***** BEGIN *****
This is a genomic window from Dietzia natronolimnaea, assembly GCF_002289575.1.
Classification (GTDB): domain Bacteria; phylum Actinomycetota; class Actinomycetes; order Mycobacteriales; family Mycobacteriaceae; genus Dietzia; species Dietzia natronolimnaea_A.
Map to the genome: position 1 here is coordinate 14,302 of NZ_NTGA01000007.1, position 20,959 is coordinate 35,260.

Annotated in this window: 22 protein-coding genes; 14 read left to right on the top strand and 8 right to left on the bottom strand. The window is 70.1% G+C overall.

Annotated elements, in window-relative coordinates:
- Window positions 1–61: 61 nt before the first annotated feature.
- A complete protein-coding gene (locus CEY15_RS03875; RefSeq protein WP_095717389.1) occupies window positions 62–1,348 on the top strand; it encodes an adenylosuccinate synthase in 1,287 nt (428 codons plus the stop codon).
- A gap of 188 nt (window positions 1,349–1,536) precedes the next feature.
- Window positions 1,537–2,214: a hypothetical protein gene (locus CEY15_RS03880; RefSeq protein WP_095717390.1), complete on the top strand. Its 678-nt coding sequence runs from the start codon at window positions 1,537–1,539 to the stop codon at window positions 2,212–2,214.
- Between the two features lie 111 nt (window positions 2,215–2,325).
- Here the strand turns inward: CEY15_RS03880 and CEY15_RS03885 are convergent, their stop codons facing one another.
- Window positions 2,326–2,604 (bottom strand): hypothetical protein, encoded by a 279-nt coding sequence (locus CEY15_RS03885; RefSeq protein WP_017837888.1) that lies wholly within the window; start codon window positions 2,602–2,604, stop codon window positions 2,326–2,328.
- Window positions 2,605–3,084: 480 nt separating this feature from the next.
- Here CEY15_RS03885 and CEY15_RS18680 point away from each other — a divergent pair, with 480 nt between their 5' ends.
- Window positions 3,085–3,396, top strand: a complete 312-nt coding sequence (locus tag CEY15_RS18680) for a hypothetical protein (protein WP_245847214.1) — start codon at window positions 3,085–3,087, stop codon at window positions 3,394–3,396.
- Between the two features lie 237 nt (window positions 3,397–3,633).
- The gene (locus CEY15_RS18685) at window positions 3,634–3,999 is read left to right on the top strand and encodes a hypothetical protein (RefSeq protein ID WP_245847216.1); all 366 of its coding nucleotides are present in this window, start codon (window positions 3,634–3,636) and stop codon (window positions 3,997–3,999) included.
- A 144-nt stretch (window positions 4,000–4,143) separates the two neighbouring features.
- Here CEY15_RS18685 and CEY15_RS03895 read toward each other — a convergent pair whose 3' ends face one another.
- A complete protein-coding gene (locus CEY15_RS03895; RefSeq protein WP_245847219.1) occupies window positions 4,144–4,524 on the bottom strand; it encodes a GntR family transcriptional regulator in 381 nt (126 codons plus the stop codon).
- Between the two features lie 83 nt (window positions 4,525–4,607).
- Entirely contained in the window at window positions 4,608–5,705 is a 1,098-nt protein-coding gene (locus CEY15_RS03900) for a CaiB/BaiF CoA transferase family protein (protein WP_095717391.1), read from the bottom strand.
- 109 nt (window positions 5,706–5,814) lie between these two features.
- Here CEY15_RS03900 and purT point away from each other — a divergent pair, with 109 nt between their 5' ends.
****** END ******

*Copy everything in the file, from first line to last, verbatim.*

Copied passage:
This is a genomic window from Dietzia natronolimnaea, assembly GCF_002289575.1.
Classification (GTDB): domain Bacteria; phylum Actinomycetota; class Actinomycetes; order Mycobacteriales; family Mycobacteriaceae; genus Dietzia; species Dietzia natronolimnaea_A.
Map to the genome: position 1 here is coordinate 14,302 of NZ_NTGA01000007.1, position 20,959 is coordinate 35,260.

Annotated in this window: 22 protein-coding genes; 14 read left to right on the top strand and 8 right to left on the bottom strand. The window is 70.1% G+C overall.

Annotated elements, in window-relative coordinates:
- Window positions 1–61: 61 nt before the first annotated feature.
- A complete protein-coding gene (locus CEY15_RS03875; RefSeq protein WP_095717389.1) occupies window positions 62–1,348 on the top strand; it encodes an adenylosuccinate synthase in 1,287 nt (428 codons plus the stop codon).
- A gap of 188 nt (window positions 1,349–1,536) precedes the next feature.
- Window positions 1,537–2,214: a hypothetical protein gene (locus CEY15_RS03880; RefSeq protein WP_095717390.1), complete on the top strand. Its 678-nt coding sequence runs from the start codon at window positions 1,537–1,539 to the stop codon at window positions 2,212–2,214.
- Between the two features lie 111 nt (window positions 2,215–2,325).
- Here the strand turns inward: CEY15_RS03880 and CEY15_RS03885 are convergent, their stop codons facing one another.
- Window positions 2,326–2,604 (bottom strand): hypothetical protein, encoded by a 279-nt coding sequence (locus CEY15_RS03885; RefSeq protein WP_017837888.1) that lies wholly within the window; start codon window positions 2,602–2,604, stop codon window positions 2,326–2,328.
- Window positions 2,605–3,084: 480 nt separating this feature from the next.
- Here CEY15_RS03885 and CEY15_RS18680 point away from each other — a divergent pair, with 480 nt between their 5' ends.
- Window positions 3,085–3,396, top strand: a complete 312-nt coding sequence (locus tag CEY15_RS18680) for a hypothetical protein (protein WP_245847214.1) — start codon at window positions 3,085–3,087, stop codon at window positions 3,394–3,396.
- Between the two features lie 237 nt (window positions 3,397–3,633).
- The gene (locus CEY15_RS18685) at window positions 3,634–3,999 is read left to right on the top strand and encodes a hypothetical protein (RefSeq protein ID WP_245847216.1); all 366 of its coding nucleotides are present in this window, start codon (window positions 3,634–3,636) and stop codon (window positions 3,997–3,999) included.
- A 144-nt stretch (window positions 4,000–4,143) separates the two neighbouring features.
- Here CEY15_RS18685 and CEY15_RS03895 read toward each other — a convergent pair whose 3' ends face one another.
- A complete protein-coding gene (locus CEY15_RS03895; RefSeq protein WP_245847219.1) occupies window positions 4,144–4,524 on the bottom strand; it encodes a GntR family transcriptional regulator in 381 nt (126 codons plus the stop codon).
- Between the two features lie 83 nt (window positions 4,525–4,607).
- Entirely contained in the window at window positions 4,608–5,705 is a 1,098-nt protein-coding gene (locus CEY15_RS03900) for a CaiB/BaiF CoA transferase family protein (protein WP_095717391.1), read from the bottom strand.
- 109 nt (window positions 5,706–5,814) lie between these two features.
- Here CEY15_RS03900 and purT point away from each other — a divergent pair, with 109 nt between their 5' ends.